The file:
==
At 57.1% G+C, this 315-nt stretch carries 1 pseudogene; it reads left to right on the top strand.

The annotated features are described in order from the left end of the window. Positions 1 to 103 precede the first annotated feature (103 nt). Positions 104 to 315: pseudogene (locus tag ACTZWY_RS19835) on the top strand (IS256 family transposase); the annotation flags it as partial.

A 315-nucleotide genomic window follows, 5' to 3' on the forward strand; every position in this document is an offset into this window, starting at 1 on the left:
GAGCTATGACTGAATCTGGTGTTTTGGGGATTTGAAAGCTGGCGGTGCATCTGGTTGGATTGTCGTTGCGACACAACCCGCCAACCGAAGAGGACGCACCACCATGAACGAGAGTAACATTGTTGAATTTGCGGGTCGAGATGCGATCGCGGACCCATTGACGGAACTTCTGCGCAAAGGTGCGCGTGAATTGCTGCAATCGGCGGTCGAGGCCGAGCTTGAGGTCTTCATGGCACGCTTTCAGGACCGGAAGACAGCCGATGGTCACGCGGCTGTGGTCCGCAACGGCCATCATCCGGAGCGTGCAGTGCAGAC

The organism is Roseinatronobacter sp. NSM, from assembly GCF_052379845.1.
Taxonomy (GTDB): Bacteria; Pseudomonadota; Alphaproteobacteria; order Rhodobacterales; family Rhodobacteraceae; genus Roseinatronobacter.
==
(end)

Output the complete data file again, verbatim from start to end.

At 57.1% G+C, this 315-nt stretch carries 1 pseudogene; it reads left to right on the top strand.

The annotated features are described in order from the left end of the window. Positions 1 to 103 precede the first annotated feature (103 nt). Positions 104 to 315: pseudogene (locus tag ACTZWY_RS19835) on the top strand (IS256 family transposase); the annotation flags it as partial.

A 315-nucleotide genomic window follows, 5' to 3' on the forward strand; every position in this document is an offset into this window, starting at 1 on the left:
GAGCTATGACTGAATCTGGTGTTTTGGGGATTTGAAAGCTGGCGGTGCATCTGGTTGGATTGTCGTTGCGACACAACCCGCCAACCGAAGAGGACGCACCACCATGAACGAGAGTAACATTGTTGAATTTGCGGGTCGAGATGCGATCGCGGACCCATTGACGGAACTTCTGCGCAAAGGTGCGCGTGAATTGCTGCAATCGGCGGTCGAGGCCGAGCTTGAGGTCTTCATGGCACGCTTTCAGGACCGGAAGACAGCCGATGGTCACGCGGCTGTGGTCCGCAACGGCCATCATCCGGAGCGTGCAGTGCAGAC

The organism is Roseinatronobacter sp. NSM, from assembly GCF_052379845.1.
Taxonomy (GTDB): Bacteria; Pseudomonadota; Alphaproteobacteria; order Rhodobacterales; family Rhodobacteraceae; genus Roseinatronobacter.